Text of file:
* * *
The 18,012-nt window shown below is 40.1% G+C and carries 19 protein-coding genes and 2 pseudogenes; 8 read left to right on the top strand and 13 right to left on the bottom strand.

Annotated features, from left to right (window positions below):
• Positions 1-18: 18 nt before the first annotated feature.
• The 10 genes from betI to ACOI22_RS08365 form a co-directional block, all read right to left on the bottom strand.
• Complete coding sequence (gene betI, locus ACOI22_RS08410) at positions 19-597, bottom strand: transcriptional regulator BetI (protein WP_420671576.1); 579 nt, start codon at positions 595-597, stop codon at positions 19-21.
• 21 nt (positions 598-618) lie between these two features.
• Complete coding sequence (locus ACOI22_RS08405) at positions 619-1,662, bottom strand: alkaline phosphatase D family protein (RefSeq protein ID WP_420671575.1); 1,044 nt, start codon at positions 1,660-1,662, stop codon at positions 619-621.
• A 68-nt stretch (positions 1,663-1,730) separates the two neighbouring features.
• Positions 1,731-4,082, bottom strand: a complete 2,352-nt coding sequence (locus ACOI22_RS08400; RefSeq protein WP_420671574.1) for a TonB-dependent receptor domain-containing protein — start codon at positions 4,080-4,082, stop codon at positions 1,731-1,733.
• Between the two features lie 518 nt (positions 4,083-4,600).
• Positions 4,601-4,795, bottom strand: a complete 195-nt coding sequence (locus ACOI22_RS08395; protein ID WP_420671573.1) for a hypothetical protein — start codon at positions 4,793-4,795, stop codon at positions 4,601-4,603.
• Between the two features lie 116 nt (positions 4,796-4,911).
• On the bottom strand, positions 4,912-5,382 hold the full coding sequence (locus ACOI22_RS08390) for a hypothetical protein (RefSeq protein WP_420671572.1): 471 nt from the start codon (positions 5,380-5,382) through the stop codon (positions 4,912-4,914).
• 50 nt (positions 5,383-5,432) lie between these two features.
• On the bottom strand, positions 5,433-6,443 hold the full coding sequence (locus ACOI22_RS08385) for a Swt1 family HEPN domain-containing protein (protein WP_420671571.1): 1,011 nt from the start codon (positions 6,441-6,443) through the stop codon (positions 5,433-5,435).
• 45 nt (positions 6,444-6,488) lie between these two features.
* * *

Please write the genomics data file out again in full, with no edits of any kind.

The 18,012-nt window shown below is 40.1% G+C and carries 19 protein-coding genes and 2 pseudogenes; 8 read left to right on the top strand and 13 right to left on the bottom strand.

Annotated features, from left to right (window positions below):
• Positions 1-18: 18 nt before the first annotated feature.
• The 10 genes from betI to ACOI22_RS08365 form a co-directional block, all read right to left on the bottom strand.
• Complete coding sequence (gene betI, locus ACOI22_RS08410) at positions 19-597, bottom strand: transcriptional regulator BetI (protein WP_420671576.1); 579 nt, start codon at positions 595-597, stop codon at positions 19-21.
• 21 nt (positions 598-618) lie between these two features.
• Complete coding sequence (locus ACOI22_RS08405) at positions 619-1,662, bottom strand: alkaline phosphatase D family protein (RefSeq protein ID WP_420671575.1); 1,044 nt, start codon at positions 1,660-1,662, stop codon at positions 619-621.
• A 68-nt stretch (positions 1,663-1,730) separates the two neighbouring features.
• Positions 1,731-4,082, bottom strand: a complete 2,352-nt coding sequence (locus ACOI22_RS08400; RefSeq protein WP_420671574.1) for a TonB-dependent receptor domain-containing protein — start codon at positions 4,080-4,082, stop codon at positions 1,731-1,733.
• Between the two features lie 518 nt (positions 4,083-4,600).
• Positions 4,601-4,795, bottom strand: a complete 195-nt coding sequence (locus ACOI22_RS08395; protein ID WP_420671573.1) for a hypothetical protein — start codon at positions 4,793-4,795, stop codon at positions 4,601-4,603.
• Between the two features lie 116 nt (positions 4,796-4,911).
• On the bottom strand, positions 4,912-5,382 hold the full coding sequence (locus ACOI22_RS08390) for a hypothetical protein (RefSeq protein WP_420671572.1): 471 nt from the start codon (positions 5,380-5,382) through the stop codon (positions 4,912-4,914).
• 50 nt (positions 5,383-5,432) lie between these two features.
• On the bottom strand, positions 5,433-6,443 hold the full coding sequence (locus ACOI22_RS08385) for a Swt1 family HEPN domain-containing protein (protein WP_420671571.1): 1,011 nt from the start codon (positions 6,441-6,443) through the stop codon (positions 5,433-5,435).
• 45 nt (positions 6,444-6,488) lie between these two features.